Watering in the High Desert can be a tricky task. And there’s no easy answer for how much and how often water should be applied. It seems the best answers may be found in the soil. There are many variables that affect water usage, such as season, weather, precipitation levels and the type of plants, shrubs and trees planted. But knowing how to check water levels and moisture in the soil will help prevent over- and under-watering. Toni Stephan, small farms instructor with Oregon State University Extension, offered some tips for establishing best practices for watering.
It’s important to first know the output of the watering system being used. A measuring technique that works for automatic sprinkler systems, hand-held devices or oscillating sprinklers, to ensure all sprinkler heads are dispensing water equally, is to set out tuna or soup cans in random locations across the lawn and garden beds.
Then run the system for the same amount of time as if it were set to run a typical watering schedule and check the depth of water in the cans.
“Collect all those cans. Measure where they are and see how much water is in it so you could see if one area is getting ½ inch of water and another is getting ¼ inch and you’d want to correct the system,” said Stephan. Another indicator of uneven coverage is if certain areas of the lawn become brown in the heat of summer. This may be because those areas are not getting enough water.
After discerning how much water is being distributed, gardeners should think about the frequency for running the sprinklers. For an up-to-date location-specific indicator for recommended watering amounts, Stephan recommends using the AgriMet website: www.usbr.gov/pn/agrimet . AgiMet is a cooperative agricultural weather network that reports water usage specifications for the Pacific Northwest, with stations located in Bend, Powell Butte, Madras and Warm Springs. The “Crop Water Use” feature of the website details how much water should be applied for lawns.
In the spring, before sprinklers start running consistently, the soil should undergo a deep watering. “Because we have dry winters, our ground dries out,” said Stephan. “We want to water more frequently and longer at first so the water goes deep. We call that filling the soil profile with water.” To achieve this, do two waterings back-to-back on the same day or once two days in a row.
“You want that water to get a good 8 inches deep.” To check soil moisture, use a soil moisture probe or dig a hole that is about 12 inches deep to do a squeeze test. To perform the test, grab a fistful of dirt from the bottom of the 12-inch hole and squeeze it tightly. If the soil holds together in a ball when jiggled, the moisture is good. If the soil simply falls apart and slips through your fingers, it’s still too dry. And conversely if it’s soupy or muddy, it’s too wet. “And you need to know your soil type,” said Stephan. “In La Pine it’s pumice. Bend is primarily a loamy, sandy type.”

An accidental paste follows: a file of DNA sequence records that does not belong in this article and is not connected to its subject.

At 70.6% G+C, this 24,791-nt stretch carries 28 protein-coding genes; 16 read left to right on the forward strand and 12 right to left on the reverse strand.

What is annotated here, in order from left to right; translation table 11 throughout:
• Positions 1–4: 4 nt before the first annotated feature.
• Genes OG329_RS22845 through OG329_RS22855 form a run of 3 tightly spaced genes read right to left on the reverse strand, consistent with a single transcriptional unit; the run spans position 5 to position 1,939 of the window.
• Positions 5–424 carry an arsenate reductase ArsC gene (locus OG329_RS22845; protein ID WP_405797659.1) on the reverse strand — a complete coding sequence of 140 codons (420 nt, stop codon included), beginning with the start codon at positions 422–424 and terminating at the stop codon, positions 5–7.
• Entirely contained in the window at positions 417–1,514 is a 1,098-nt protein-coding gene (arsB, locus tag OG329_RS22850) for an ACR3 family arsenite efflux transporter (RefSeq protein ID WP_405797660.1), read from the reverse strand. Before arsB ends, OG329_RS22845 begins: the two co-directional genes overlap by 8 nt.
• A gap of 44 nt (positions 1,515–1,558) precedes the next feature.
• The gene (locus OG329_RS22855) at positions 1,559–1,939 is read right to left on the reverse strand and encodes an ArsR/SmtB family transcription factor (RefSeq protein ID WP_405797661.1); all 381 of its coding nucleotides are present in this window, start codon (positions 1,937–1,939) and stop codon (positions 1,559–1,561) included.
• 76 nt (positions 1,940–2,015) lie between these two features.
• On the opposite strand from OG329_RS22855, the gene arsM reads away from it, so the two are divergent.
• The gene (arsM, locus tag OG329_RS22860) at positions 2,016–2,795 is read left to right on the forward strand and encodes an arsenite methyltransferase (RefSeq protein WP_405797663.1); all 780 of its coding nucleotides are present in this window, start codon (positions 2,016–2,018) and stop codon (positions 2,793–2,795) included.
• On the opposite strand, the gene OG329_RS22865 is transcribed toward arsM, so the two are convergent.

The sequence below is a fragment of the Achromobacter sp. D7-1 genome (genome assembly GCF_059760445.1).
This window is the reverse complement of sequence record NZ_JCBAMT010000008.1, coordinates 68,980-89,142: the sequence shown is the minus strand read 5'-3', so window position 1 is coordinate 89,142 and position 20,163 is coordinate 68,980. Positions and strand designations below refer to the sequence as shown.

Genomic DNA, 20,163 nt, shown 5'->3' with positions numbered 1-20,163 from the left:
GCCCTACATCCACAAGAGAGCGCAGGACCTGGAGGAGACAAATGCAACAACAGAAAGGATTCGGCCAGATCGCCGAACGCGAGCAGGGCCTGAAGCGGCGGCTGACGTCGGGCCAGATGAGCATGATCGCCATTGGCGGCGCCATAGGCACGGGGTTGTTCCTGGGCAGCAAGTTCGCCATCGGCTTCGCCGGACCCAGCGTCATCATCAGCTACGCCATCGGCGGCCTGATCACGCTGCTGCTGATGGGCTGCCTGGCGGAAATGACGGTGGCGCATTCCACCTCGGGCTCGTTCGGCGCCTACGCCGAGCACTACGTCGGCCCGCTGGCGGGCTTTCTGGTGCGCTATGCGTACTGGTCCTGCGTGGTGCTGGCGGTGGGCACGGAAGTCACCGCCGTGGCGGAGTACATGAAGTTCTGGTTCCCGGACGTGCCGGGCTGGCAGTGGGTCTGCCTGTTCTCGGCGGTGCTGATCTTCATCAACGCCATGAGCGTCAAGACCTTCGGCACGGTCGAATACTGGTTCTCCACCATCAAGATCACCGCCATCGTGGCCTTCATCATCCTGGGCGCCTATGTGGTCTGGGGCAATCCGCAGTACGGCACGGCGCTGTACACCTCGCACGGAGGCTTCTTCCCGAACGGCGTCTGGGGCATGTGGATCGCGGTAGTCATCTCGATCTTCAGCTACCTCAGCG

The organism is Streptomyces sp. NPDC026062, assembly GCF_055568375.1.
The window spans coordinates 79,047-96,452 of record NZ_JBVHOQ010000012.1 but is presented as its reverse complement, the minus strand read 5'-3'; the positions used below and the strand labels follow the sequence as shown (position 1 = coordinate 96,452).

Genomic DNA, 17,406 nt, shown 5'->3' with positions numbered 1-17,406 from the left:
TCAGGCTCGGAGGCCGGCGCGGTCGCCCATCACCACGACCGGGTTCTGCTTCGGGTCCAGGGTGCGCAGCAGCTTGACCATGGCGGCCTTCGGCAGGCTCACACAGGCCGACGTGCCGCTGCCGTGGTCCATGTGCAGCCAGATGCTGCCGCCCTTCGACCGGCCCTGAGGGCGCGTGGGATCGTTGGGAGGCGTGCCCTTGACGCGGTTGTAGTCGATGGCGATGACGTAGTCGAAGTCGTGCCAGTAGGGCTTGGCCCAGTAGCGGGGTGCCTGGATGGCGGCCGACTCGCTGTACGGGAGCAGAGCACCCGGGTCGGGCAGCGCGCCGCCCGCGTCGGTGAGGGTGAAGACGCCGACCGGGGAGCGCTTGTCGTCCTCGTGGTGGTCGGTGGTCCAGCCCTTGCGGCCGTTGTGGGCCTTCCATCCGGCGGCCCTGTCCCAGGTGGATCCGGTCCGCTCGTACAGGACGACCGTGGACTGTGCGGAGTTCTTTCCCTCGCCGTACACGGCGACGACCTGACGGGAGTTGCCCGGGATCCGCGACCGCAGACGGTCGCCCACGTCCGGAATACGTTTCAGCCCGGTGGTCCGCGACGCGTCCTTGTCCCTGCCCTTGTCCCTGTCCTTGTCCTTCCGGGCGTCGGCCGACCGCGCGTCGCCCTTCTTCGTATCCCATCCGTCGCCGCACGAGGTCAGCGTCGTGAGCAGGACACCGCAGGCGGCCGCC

Once the soil profile is moistened, the regular watering regime can be maintained. An extra soak should still be planned for about once every six weeks. “Until you learn what your watering strategy needs to be, you should be doing the squeeze test so you can figure out a timeline,” said Stephan.
Annuals and turf have similar water needs.
“Annuals, you want to water like your lawn because they don’t have a deep root system,” said Stephan. Perennials, shrubs and trees require a different set of standards. In general, lawns shouldn’t be planted inside a tree’s dripline, which is the diameter of the full width of the tree’s limbs, because their needs are different. Trees should not be watered on their trunks. In fact, keeping a tree’s trunk dry is ideal. The roots of a tree spread out in a fan shape from the trunk, meaning watering should cover the soil inside the dripline.
Tree roots need oxygen, so be sure that the soil around a tree isn’t saturated with water. Because trees take their water from the top 2 feet of soil, they will be happier with a deeper soak. “If you water the tree too shallowly, the roots will grow where the water is, and if the water’s only at the top, that’s where the roots are going to go,” said Stephan.
Perennials, trees and shrubs like moisture at least 12 inches deep, and the top 3 to 4 inches of soil should dry between waterings. Watering should also be a longer and less frequent cycle than annuals and lawn. “We suggest a drip system or soaker hose where you can turn it out and let it run for three to five hours,” said Stephan.
Signs that a lawn is over-watered include the presence of leaf hoppers in the grass, mosquitoes hatching out of the lawn, moss and mushroom growth and yellowing grass. If a lawn is under-watered it will be a grayish color, won’t grow very fast and the blades won’t spring back into place when walked on. As for best time of the day to water, Stephan said that ideally, automated sprinkler systems should run in the early-morning hours and when it’s not windy. “Our lawns dry pretty well in the day, so our lawns don’t have disease.” The system should be run early enough to give the blades a chance to dry.